week 1 reflection


 Focus on what you learned that made an impression, what may have surprised you, and what you found particularly beneficial and why. Specifically:

  • What did you find that was really useful, or that challenged your thinking?
  • What are you still mulling over?
  • Was there anything that you may take back to your classroom?
  • Is there anything you would like to have clarified?
  • Welcome to Statistics – the study of data! In this module we explore the GAISE report and what is involved in the process of statistical inquiry. We will look at study design and sampling. We will review the measures of center (mean, median and mode) in the context of sampling design and inquiry. By the end of this week’s investigations, you will be prepared to begin thinking about your own comparative study for the final project in the course.

  • Weekly Goals

    • Become acquainted and reacquainted with colleagues
    • Review basic statistics – measures of center
    • Look over the GAISE report and the process of statistics
    • Distinguish between Categorical and Quantitative Data and their representations
    • For Quantitative Data distinguish between continuous and discrete data and their representations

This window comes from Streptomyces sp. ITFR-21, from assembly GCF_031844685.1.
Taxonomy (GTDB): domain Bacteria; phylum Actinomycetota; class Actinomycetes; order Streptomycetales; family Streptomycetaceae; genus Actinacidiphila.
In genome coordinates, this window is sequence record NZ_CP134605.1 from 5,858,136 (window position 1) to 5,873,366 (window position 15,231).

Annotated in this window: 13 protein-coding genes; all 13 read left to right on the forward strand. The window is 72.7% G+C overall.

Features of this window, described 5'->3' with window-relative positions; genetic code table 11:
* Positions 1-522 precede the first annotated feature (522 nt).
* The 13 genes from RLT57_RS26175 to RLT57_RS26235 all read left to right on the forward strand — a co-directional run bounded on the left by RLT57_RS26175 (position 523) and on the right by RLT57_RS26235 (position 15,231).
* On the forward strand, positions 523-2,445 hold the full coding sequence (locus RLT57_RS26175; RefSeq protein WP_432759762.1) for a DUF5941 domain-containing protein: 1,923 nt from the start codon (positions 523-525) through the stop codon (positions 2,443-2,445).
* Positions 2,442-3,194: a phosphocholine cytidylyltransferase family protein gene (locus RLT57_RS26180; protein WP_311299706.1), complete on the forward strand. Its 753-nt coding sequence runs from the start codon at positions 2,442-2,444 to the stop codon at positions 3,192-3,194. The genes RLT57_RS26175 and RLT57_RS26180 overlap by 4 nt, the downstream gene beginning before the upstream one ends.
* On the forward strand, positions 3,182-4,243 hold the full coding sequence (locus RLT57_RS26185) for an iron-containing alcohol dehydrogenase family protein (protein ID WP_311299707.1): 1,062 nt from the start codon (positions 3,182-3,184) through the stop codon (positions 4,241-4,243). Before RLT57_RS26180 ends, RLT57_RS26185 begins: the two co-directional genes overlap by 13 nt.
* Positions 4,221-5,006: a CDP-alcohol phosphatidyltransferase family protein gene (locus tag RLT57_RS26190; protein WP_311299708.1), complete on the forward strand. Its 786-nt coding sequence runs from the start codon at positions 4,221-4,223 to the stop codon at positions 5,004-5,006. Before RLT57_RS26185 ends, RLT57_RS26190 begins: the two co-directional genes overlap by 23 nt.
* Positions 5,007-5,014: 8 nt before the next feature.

• Distinguish between an observational study and an experiment
    • Identify design characteristics of a good study
    • Identify different types of sampling and the strengths and weaknesses of each type
    • Identify sources of bias in a study Define and identify lurking variables
  • Ice-Breaker and Personal Reflection [Wiki]

    Part One: Meyer-Briggs

    Take the Meyer-Briggs quiz.

    We will get to know each other by creating a personal Wiki profile page.

    To access the Wiki, please click on the Wiki link on the left side of the navigation bar.

    Post your Meyers Briggs type, along with a photo of yourself, to your Wiki page.

    Respond to the following questions:

    • Do you agree or disagree with your Meyer’s Briggs profile? Why?

    • How does your profile correctly reflect your role when you work with others or in a group?

    Part Two: Personal Reflection

    In the Personal Reflection section of your wiki profile, reflect on what statistics means to you. Some questions to consider (you need not address them all nor limit yourself to these):

    • What do you think of when you hear the word “statistics”?
    • How do you use or interact with statistics in your personal life?
    • How do you approach or incorporate statistics (if at all) into your classes?
    • How do you use or interact with statistics in your personal life?
    • What do your students understand about statistics?